“If you had been discovered today…”
"What then do we do? You are clueless. You are respected for your valiant actions in the King's army, your land is secure, and you are a freeman. I, who? Nobody. Nothing. They have no opinion of me or the many people like me. Compared to their tenants and slaves, they feed their hounds better and take better care of their horses. They do as they please with the law of the land, disobeying it when it doesn't suit them."
Following a brief period of stillness, Robert spoke. "Will Scarlet, you are incorrect. I just wasted everything I had trying to save you from the Sheriff's rope. They'll be searching for me and you before dusk because the alarm has already been sounded."
At the fork in the road where the path to his house diverged from the main path, Robert came to a stop near the edge of the woods. He didn't move as he kept staring at the horizon.
"Maybe it's time for lower classes to follow suit if they treat the law with such contempt and those who try to abide by it with such disregard. The worst kind of laws are none at all. It's time we reclaimed what is rightly ours and belongs to us.
Locksley shifted his gaze from the road leading home to the other track before starting to move.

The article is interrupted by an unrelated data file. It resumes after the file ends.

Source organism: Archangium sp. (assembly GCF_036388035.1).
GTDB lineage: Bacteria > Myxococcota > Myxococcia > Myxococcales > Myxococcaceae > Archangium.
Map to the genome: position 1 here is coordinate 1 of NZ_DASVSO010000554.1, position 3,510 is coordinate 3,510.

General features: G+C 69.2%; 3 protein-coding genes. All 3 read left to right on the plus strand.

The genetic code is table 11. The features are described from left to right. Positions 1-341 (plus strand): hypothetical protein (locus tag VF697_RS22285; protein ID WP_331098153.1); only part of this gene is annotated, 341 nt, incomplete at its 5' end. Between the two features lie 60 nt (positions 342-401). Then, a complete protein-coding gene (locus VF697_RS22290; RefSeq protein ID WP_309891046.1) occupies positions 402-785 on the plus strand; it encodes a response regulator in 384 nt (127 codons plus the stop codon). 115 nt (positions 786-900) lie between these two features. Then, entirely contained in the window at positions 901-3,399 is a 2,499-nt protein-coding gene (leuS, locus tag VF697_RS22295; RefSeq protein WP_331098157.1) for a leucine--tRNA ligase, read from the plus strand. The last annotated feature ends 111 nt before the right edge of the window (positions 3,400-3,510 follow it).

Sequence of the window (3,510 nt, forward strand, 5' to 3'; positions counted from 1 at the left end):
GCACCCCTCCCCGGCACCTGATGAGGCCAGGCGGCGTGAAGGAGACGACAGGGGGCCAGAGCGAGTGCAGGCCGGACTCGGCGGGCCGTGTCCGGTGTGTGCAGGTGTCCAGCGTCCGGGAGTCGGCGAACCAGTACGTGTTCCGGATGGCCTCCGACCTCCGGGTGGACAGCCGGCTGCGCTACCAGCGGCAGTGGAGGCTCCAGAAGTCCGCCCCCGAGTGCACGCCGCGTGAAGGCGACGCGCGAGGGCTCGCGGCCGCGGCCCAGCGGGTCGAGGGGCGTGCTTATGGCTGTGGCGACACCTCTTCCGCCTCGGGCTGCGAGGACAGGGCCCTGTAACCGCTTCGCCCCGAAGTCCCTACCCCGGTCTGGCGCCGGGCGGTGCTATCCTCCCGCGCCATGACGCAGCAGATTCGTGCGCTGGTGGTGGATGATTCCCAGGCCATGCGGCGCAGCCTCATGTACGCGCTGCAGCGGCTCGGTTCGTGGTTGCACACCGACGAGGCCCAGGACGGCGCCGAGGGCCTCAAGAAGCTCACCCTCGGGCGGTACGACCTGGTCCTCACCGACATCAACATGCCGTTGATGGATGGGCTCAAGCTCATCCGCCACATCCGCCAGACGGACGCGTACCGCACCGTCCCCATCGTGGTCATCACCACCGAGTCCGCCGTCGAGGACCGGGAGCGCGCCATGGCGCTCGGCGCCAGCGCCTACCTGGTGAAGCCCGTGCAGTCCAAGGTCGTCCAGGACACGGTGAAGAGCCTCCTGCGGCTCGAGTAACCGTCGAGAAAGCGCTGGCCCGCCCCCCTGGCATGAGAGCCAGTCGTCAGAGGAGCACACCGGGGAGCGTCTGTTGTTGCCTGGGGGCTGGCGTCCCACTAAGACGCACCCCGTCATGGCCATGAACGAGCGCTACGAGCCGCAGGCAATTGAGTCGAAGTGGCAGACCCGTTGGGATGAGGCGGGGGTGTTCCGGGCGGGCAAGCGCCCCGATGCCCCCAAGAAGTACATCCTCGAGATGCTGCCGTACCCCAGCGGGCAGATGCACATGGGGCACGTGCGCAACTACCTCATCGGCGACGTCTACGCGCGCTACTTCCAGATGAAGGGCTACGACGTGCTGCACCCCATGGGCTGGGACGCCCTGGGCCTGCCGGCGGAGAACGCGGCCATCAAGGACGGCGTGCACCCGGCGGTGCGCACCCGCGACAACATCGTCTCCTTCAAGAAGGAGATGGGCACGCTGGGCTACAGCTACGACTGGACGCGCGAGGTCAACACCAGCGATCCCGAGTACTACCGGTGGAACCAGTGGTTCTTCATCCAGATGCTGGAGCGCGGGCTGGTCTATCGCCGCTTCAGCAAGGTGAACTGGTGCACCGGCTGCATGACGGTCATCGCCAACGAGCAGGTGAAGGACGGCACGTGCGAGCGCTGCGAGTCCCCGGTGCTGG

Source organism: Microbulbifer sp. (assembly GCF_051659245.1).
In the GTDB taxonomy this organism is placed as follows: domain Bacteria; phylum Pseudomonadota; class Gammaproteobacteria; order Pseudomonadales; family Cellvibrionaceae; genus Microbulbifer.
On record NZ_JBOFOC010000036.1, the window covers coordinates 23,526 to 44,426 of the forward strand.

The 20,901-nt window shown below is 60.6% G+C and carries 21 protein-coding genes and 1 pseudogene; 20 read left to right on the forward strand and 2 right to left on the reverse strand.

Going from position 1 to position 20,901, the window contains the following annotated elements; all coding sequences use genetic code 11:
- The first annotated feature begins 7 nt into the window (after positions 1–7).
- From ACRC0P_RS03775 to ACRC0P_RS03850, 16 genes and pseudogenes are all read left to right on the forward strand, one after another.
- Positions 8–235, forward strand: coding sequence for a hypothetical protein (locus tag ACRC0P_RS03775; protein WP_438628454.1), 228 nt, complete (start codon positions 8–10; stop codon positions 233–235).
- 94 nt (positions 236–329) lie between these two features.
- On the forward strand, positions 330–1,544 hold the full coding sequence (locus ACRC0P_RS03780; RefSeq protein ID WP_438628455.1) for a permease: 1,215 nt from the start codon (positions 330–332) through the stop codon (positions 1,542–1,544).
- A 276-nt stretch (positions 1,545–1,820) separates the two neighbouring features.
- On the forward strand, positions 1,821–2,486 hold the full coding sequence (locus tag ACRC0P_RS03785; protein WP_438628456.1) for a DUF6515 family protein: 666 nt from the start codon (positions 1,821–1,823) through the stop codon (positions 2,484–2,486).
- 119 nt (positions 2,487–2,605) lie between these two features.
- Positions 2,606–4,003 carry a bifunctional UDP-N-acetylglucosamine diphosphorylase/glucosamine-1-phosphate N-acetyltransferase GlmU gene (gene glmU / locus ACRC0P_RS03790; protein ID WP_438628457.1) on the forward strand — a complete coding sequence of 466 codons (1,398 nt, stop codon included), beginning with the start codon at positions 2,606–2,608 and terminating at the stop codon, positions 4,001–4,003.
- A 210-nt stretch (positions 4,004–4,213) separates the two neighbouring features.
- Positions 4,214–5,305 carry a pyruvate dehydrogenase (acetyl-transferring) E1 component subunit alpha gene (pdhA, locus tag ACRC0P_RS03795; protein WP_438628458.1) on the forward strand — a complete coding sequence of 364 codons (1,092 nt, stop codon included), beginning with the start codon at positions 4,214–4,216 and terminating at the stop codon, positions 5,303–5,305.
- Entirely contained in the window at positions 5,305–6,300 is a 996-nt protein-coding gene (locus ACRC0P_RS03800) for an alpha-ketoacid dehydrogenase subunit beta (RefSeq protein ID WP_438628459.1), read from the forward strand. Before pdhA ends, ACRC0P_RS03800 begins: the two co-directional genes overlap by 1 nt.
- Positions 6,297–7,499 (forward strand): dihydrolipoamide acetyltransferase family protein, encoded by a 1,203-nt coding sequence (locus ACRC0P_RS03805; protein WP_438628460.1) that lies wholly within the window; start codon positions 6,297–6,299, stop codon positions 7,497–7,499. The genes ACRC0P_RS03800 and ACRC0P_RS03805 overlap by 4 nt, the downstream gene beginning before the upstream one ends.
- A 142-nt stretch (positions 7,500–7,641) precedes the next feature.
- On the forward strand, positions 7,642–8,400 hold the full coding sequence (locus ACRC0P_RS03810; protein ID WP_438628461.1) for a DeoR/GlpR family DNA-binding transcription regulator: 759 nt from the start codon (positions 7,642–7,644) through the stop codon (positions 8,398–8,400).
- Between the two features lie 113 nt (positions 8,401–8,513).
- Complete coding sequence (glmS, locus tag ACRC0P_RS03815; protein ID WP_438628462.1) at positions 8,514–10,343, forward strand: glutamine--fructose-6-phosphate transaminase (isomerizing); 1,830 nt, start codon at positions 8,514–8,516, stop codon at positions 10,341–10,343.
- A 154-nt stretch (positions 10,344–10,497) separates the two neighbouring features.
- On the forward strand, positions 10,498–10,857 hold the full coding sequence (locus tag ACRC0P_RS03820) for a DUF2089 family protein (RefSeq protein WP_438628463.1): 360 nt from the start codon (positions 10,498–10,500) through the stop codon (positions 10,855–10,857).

He responded confidently, "I think my path is in this direction. "Will, are you with me? Can you recruit others to help us?
We don't have to live in the mud or under someone else's foot who wants to hurt us. They are few in comparison to us. We are crafty, cunning, and knowledgeable about this region and its forests. And we can survive in these forests. They have plenty of food, enough for many people to survive, and when times are tough, some people will pass by with more than they require.
Robert waited to hear what his friend had to say, but when there was silence, he continued walking, his eagerness increasing with each step.
"Unlike those who rule us, we will never take more than is necessary to survive. Our guiding principles shall be fairness and equality, not injustice and greed. We'll assist our people in locating a new way of life.
They will pursue us, but we will use the forests as cover, as a place to hide, and as protection in addition to any armour. They will have to search the forest for us if they want to find us. We'll be here waiting."
Robert of Locksley kept his promise.
And so, on this day, he is perched in a tree, waiting alongside other individuals, as representatives from Nottingham make their way through the woods carrying caskets loaded with the taxes they have collected from the county's less fortunate residents.
A soldier is seated on one side of the bulky cart with his head drooping and eyes almost closed. Robert readies an arrow for a warning shot as they cautiously approach the clearing, aiming just wide enough for the soldier to let him know where the next one might land.
As far as his bow would let him, he draws back the string. He then looks along the length of the arrow, chooses a location a few inches to the left of the guard, holds his breath, and waits.
The arrow suddenly flies straight, silently, and accurately.
The shocked guard glances up into the woods and notices a hooded man with a bow in his hand and an arrow loaded with its tip pointed directly at him as it thuds into its target.
He instantly recognises the person he is gazing at.
He is gazing into Robin Hood's eyes!